The Column: Exchange student from Vienna teaches me something, too

Sometimes events conspire so that, as much as you want to live in the present, you get caught up in the past. That’s what happened to me when my family recently had an Austrian high school student staying with us for two weeks. It was Oliver’s first time in the United States. It was also his first time meeting a Jewish family — and that is why I couldn’t help but look at our interaction with him through a historical lens.

There’s a very good reason why Oliver, almost 16, had never met a Jewish family before. There are only 7,000 to 15,000 Jews (depending on whose statistics you use) among metropolitan Vienna’s population of 2.4 million. There is statistically an extremely small chance that Oliver would have a Jewish classmate or friend. However, had he been alive during the years just prior to the outbreak of World War II and the Holocaust, he would have been much more likely to know some of the many Jews who lived in the city. There were 185,000 Jews in Vienna in 1938.

There aren’t many young Jewish people in Vienna these days, as I learned firsthand when I visited in 2007 at the generosity of an organization called Centropa (, which documents the oral histories and family photographs of Jews who remained in Central and Eastern Europe after the war. I brought my family along with me on the trip, so my kids had a sense of where Oliver is from. The thing they remember most from Vienna is that there were “keep off the grass” signs everywhere. Needless to say, that was a real bummer for three active boys.

It was actually that hyper-orderliness of Vienna that was off-putting to me. The next summer, Centropa took me to Berlin, where I felt much more at home. To be sure, I felt guilty enjoying myself in the city that was once the Nazi capital, but there was something more cosmopolitan and edgy about Berlin that put me at ease. There also was the fact that the Germans began to confront their culpability for the Holocaust far earlier than did the Austrians.

Oliver, of course, had nothing to do with what happened almost 60 years before his birth. He’s an easygoing, friendly young man who speaks rather good English and seemed not to have experienced any culture shock upon his arrival in California (nor much jet lag, for that matter). After all, he’s been watching American television shows his entire life, so I guess we didn’t seem too foreign to him.

According to Oliver, the highlights of his two weeks in the Bay Area with his class from his Vienna high school (through a cultural exchange program) were going to classes at Palo Alto High School for a couple of days with my teenage sons, and shopping excursions to San Francisco’s Union Square with his group. They apparently have Abercrombie and Fitch in Vienna, but it was far more fun to drop $180 on two must-have shirts in San Francisco.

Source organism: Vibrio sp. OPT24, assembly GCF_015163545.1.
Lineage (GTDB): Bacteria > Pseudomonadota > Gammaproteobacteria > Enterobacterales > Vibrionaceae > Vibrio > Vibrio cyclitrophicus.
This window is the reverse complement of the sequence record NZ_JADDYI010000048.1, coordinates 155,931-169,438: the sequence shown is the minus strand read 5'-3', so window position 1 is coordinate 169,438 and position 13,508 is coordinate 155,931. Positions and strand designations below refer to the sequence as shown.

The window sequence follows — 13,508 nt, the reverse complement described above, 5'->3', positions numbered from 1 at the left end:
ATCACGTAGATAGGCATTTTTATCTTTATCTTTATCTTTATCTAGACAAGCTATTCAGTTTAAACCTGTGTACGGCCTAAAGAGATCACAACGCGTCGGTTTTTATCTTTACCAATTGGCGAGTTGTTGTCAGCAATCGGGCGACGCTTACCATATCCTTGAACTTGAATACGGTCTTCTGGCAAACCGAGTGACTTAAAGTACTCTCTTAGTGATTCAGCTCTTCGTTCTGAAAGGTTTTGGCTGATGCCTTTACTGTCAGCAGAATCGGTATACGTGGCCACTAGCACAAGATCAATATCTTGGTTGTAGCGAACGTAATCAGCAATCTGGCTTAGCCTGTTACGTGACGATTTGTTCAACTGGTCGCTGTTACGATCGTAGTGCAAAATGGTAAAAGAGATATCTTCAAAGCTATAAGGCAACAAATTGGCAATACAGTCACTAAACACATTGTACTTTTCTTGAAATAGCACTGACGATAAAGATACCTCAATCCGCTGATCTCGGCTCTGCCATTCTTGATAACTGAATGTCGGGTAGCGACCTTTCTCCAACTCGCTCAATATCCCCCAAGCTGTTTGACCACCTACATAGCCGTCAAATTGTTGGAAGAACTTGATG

For me, however, the most important part of Oliver’s stay was his being with us for Shabbat dinner. Although I usually practice Jewish rituals with other Jews, there have been instances in which I have celebrated a Jewish holiday or lifecycle event in the presence of non-Jews. But they were either practitioners of their own religion or somewhat familiar with Jewish customs, or both.

Oliver, on the other hand, comes from a completely nonreligious family, and he had never been in a Jewish home or witnessed a Jewish practice until he stood with us around the table on Friday night. Needless to say, I felt far more self-conscious than I usually do as I lit the Shabbat candles, blessed my children and recited the Kiddush.

That self-consciousness faded quickly as the horrible news of the murders of four Jews at the Ozar Hatorah school in Toulouse, France broke a few days later. Although some beg to differ, many believe that this attack was yet more proof that Jews are no longer — and have never been — welcome or safe in Europe.

No one knows how things will play out in the big scheme of things, but I am glad that at least in the small picture, my Jewish family was able to welcome and befriend a young European. I can only hope that it will be these little things that will ultimately matter.

Renee Ghert-Zand lives in Palo Alto and is a freelance journalist covering Israel and the Jewish world for a variety of publications. She blogs at

Renee Ghert-Zand
Renee Ghert-Zand

Renee Ghert-Zand is a Jerusalem-based freelance journalist. She made aliyah from Palo Alto with her family in June 2014.